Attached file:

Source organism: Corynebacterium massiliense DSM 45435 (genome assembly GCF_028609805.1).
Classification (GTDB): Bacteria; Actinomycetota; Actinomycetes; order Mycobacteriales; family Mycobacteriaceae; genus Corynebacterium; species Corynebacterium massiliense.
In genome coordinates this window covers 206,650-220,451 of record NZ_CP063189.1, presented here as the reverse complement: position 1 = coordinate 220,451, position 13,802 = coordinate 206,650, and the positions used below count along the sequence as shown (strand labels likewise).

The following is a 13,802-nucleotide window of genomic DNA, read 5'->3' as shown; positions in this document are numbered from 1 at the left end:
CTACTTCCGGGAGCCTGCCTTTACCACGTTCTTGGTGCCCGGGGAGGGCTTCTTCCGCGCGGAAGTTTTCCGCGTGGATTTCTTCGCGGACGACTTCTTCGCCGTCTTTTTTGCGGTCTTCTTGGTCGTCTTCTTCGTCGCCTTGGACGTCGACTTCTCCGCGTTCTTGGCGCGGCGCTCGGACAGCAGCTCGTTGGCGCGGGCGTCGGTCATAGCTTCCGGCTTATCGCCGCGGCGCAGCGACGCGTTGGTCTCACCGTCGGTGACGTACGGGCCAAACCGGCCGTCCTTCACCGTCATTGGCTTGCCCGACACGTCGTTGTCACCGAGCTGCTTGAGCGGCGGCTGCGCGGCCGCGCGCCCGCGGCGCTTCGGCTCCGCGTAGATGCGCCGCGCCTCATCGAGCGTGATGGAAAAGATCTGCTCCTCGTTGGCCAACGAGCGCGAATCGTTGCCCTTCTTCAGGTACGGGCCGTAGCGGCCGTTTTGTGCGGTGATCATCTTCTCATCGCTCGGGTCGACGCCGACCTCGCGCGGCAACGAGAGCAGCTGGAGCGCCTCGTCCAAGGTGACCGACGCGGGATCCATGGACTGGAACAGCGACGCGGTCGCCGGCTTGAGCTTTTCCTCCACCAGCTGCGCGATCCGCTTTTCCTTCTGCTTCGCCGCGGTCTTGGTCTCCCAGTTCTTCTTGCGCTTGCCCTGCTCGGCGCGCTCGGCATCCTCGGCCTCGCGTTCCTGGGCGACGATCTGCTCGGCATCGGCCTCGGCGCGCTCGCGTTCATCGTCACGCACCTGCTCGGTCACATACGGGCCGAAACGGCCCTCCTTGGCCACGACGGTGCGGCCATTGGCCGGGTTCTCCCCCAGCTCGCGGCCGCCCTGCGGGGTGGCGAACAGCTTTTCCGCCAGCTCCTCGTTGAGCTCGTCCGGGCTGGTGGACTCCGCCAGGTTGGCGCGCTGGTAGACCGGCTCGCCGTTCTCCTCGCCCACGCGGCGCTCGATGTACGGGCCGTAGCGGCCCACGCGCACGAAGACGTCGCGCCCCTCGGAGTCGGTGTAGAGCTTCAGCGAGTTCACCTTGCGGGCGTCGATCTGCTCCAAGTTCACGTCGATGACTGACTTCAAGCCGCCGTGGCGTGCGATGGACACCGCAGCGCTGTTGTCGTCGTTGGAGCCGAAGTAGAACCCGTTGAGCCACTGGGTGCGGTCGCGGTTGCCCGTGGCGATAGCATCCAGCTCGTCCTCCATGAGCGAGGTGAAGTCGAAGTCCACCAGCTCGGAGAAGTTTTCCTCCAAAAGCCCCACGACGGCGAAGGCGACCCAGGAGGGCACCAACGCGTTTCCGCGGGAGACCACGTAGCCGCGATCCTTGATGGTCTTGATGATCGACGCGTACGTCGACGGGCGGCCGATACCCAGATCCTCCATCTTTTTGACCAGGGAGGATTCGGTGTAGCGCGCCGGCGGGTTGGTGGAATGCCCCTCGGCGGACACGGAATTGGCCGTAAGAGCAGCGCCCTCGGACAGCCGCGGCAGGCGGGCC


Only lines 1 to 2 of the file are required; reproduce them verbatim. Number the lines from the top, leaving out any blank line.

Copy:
Source organism: Corynebacterium massiliense DSM 45435 (genome assembly GCF_028609805.1).
Classification (GTDB): Bacteria; Actinomycetota; Actinomycetes; order Mycobacteriales; family Mycobacteriaceae; genus Corynebacterium; species Corynebacterium massiliense.